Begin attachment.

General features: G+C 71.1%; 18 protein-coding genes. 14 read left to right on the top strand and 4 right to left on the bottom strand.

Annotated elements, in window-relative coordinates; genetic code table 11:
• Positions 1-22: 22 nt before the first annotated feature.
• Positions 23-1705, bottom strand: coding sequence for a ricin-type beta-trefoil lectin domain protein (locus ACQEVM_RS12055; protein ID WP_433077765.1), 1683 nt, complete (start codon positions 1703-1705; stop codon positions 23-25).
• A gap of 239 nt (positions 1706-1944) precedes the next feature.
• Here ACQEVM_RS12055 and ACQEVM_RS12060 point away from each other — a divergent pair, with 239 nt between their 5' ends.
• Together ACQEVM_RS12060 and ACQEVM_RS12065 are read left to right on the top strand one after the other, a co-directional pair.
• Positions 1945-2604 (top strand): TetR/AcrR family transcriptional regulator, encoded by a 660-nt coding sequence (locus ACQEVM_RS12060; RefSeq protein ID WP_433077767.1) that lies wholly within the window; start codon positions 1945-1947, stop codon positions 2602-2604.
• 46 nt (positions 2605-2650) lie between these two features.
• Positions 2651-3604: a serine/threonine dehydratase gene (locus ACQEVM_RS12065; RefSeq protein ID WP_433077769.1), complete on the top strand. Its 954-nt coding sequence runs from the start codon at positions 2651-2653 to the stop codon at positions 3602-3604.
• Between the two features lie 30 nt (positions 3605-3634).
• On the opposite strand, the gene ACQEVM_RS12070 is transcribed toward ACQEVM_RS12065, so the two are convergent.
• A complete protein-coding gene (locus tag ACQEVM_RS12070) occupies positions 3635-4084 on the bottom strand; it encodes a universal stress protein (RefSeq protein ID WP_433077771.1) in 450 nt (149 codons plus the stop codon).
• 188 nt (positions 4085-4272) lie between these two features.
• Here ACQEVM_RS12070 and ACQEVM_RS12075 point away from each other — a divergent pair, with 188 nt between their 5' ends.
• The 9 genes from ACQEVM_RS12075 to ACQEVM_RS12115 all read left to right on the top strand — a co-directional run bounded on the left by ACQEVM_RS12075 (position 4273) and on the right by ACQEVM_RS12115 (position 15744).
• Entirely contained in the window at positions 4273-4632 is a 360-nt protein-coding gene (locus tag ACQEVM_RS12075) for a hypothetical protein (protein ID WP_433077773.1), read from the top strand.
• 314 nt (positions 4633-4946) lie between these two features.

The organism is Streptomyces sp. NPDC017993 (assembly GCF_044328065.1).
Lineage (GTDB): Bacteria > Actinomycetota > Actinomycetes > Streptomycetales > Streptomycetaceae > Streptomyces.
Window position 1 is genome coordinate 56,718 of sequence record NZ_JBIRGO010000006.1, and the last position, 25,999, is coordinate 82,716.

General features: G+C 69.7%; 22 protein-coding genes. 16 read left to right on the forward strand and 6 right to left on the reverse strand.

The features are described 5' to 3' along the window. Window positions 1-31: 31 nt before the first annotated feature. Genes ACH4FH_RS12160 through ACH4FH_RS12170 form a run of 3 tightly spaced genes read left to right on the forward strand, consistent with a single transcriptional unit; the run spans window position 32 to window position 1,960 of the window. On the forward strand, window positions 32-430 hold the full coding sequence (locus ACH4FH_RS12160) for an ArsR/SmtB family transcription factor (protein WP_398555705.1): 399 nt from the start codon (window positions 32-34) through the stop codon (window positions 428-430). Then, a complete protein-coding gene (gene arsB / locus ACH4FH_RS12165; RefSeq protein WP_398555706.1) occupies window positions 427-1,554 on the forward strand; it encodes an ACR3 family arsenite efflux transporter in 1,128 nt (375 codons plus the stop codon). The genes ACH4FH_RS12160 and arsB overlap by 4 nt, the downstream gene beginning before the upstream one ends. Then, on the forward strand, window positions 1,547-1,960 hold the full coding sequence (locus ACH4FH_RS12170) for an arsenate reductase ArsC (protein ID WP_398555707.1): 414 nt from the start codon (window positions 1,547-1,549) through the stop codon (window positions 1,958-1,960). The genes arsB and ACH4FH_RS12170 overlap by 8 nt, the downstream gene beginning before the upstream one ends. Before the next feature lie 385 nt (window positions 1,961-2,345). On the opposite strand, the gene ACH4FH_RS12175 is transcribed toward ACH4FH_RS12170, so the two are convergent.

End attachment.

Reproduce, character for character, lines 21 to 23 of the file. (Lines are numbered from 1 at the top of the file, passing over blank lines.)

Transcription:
Window position 1 is genome coordinate 56,718 of sequence record NZ_JBIRGO010000006.1, and the last position, 25,999, is coordinate 82,716.

General features: G+C 69.7%; 22 protein-coding genes. 16 read left to right on the forward strand and 6 right to left on the reverse strand.

The features are described 5' to 3' along the window. Window positions 1-31: 31 nt before the first annotated feature. Genes ACH4FH_RS12160 through ACH4FH_RS12170 form a run of 3 tightly spaced genes read left to right on the forward strand, consistent with a single transcriptional unit; the run spans window position 32 to window position 1,960 of the window. On the forward strand, window positions 32-430 hold the full coding sequence (locus ACH4FH_RS12160) for an ArsR/SmtB family transcription factor (protein WP_398555705.1): 399 nt from the start codon (window positions 32-34) through the stop codon (window positions 428-430). Then, a complete protein-coding gene (gene arsB / locus ACH4FH_RS12165; RefSeq protein WP_398555706.1) occupies window positions 427-1,554 on the forward strand; it encodes an ACR3 family arsenite efflux transporter in 1,128 nt (375 codons plus the stop codon). The genes ACH4FH_RS12160 and arsB overlap by 4 nt, the downstream gene beginning before the upstream one ends. Then, on the forward strand, window positions 1,547-1,960 hold the full coding sequence (locus ACH4FH_RS12170) for an arsenate reductase ArsC (protein ID WP_398555707.1): 414 nt from the start codon (window positions 1,547-1,549) through the stop codon (window positions 1,958-1,960). The genes arsB and ACH4FH_RS12170 overlap by 8 nt, the downstream gene beginning before the upstream one ends. Before the next feature lie 385 nt (window positions 1,961-2,345). On the opposite strand, the gene ACH4FH_RS12175 is transcribed toward ACH4FH_RS12170, so the two are convergent.